Offshore Wind Farms Work Like Hurricane Speed Bumps

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Offshore wind turbines like those being planned off the East Coast could one day do double duty for residents, according to a new study.

Scientists at the University of Delaware and Stanford University say that in addition to generating several thousand megawatts of electricity, giant wind farms could also help mitigate the destructive forces of hurricanes such as Katrina and Sandy that occasionally smash into the eastern seaboard. That could save a city like New York billions of dollars on the cost of a sea wall.

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“If you add a large wind farm, there’s a diminishment of the power of the hurricane -- and the destructiveness,” said Mark Z. Jacobson, a civil and environmental engineering professor at Stanford University who led the study with Willett Kempton and Cristina Archer from the University of Delaware.

The team had spent years building computer models just to simulate hurricanes. Separately, Jacobson also studied wind extraction: how much wind there is in the world to potentially pull from turbines and what that means for the climate.

When Hurricane Sandy hit, he wondered whether enough wind turbines could extract energy from a hurricane and even lessen the impact. Then, once the computer models had advanced, the theory was put to the test.

Each computer model divides the atmosphere up into horizontal boxes stacked on top of each other like 3-D grids, Jacobson explained. Equations are added that describe the atmospheric motions happening inside and between the boxes. The scientists created models that simulated Hurricanes Isaac, Sandy and Katrina -- with and without wind farms.

According to their simulations, turbines could reduce a hurricane’s wind speeds by up to 92 miles per hour. When the scientists modeled Hurricane Katrina, they found that 78,000 wind turbines -- a little more than 300 gigawatts of installed power -- stationed within 60 miles of the Louisiana shore would have significantly slowed the winds and also decreased the storm surge up to 79 percent.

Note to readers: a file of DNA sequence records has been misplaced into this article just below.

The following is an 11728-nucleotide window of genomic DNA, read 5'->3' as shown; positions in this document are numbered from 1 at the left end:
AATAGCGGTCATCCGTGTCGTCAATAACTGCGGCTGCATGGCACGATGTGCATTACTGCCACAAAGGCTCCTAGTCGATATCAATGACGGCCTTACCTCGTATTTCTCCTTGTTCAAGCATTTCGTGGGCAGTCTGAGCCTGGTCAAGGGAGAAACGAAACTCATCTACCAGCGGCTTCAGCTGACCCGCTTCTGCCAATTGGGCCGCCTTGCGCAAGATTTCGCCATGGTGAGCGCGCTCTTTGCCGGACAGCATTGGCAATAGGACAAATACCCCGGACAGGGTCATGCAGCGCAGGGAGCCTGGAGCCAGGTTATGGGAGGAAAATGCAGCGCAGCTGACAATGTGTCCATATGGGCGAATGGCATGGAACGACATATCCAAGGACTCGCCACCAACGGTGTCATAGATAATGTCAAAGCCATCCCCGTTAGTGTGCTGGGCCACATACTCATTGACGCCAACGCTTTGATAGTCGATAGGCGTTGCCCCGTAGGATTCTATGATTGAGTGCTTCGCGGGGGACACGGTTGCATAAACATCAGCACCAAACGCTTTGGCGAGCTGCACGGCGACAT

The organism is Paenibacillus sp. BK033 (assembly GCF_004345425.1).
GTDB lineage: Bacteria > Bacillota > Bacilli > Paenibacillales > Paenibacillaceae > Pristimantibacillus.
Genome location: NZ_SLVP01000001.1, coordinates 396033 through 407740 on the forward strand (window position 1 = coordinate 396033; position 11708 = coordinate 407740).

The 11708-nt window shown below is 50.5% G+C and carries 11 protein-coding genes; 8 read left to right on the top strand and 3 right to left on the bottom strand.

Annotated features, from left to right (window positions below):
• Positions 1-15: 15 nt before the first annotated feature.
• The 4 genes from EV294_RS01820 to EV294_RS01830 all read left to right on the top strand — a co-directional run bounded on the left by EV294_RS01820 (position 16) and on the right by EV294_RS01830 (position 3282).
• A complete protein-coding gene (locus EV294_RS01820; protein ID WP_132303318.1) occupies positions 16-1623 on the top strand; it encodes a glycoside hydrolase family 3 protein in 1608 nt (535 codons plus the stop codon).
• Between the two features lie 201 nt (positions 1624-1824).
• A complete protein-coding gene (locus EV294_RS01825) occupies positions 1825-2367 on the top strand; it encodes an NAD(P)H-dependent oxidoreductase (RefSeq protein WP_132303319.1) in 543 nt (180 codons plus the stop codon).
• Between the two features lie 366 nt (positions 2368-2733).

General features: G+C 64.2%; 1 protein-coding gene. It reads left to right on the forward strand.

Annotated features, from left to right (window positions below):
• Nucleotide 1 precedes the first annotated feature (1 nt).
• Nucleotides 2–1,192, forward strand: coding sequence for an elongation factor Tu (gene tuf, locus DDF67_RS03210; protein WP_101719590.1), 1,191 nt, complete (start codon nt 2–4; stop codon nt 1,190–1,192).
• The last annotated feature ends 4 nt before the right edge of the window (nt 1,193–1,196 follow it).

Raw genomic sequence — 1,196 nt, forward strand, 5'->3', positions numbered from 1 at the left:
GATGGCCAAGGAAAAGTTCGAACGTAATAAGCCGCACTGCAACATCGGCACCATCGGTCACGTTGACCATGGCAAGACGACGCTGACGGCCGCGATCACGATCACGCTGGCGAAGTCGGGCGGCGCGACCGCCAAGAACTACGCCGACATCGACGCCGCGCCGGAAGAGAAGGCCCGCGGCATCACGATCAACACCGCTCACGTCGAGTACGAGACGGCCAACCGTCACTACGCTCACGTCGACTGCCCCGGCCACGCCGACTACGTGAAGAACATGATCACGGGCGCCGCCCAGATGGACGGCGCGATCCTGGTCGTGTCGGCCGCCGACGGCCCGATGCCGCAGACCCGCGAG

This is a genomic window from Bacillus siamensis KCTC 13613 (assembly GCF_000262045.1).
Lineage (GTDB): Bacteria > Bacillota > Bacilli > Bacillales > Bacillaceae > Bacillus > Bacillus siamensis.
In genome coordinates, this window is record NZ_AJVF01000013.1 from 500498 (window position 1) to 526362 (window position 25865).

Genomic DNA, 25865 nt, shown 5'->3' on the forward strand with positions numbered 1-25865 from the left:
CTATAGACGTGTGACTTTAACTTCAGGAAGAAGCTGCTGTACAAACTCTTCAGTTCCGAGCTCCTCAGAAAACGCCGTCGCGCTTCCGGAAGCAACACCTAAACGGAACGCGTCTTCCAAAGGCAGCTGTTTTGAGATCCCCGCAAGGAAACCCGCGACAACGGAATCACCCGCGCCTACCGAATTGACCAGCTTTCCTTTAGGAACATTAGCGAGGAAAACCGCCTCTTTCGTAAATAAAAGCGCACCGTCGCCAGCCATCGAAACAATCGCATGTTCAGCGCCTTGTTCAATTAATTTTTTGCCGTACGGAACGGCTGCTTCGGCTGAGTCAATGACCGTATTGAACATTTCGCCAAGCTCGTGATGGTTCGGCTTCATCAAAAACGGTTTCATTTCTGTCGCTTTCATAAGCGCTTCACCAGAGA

The models also showed substantial wind speed and storm surge reductions for Isaac and Sandy. And using even half as many turbines would still have a benefit, Jacobson said.

The effects depended in part on where the wind turbines were placed. “The more turbines you have, the bigger the benefit,” Jacobson said. He and his colleagues published their research in the journal Nature Climate Change.

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Julie Lundquist is a professor of atmospheric and oceanic sciences at the University of Colorado Boulder who studies how wind turbines and the atmosphere interact. “These very large wind farms that appear in Mark’s model are essentially extending the effect of the land out into the water,” she said. “Hurricanes dissipate very quickly once they strike land so we shouldn’t be surprised that they will lose strength when interacting with large wind farms.”

“If you pack enough of these in, it seems like it’s realistic to think you can take some of the punch out of the storm,” said Rick Luettich, who directs the University of North Carolina’s Institute of Marine Science and its Center for Natural Hazards and Disasters in Chapel Hill. “This kind of out-of-the box thinking is what we need over the next 50 years or so to help us get right with Mother Nature.”

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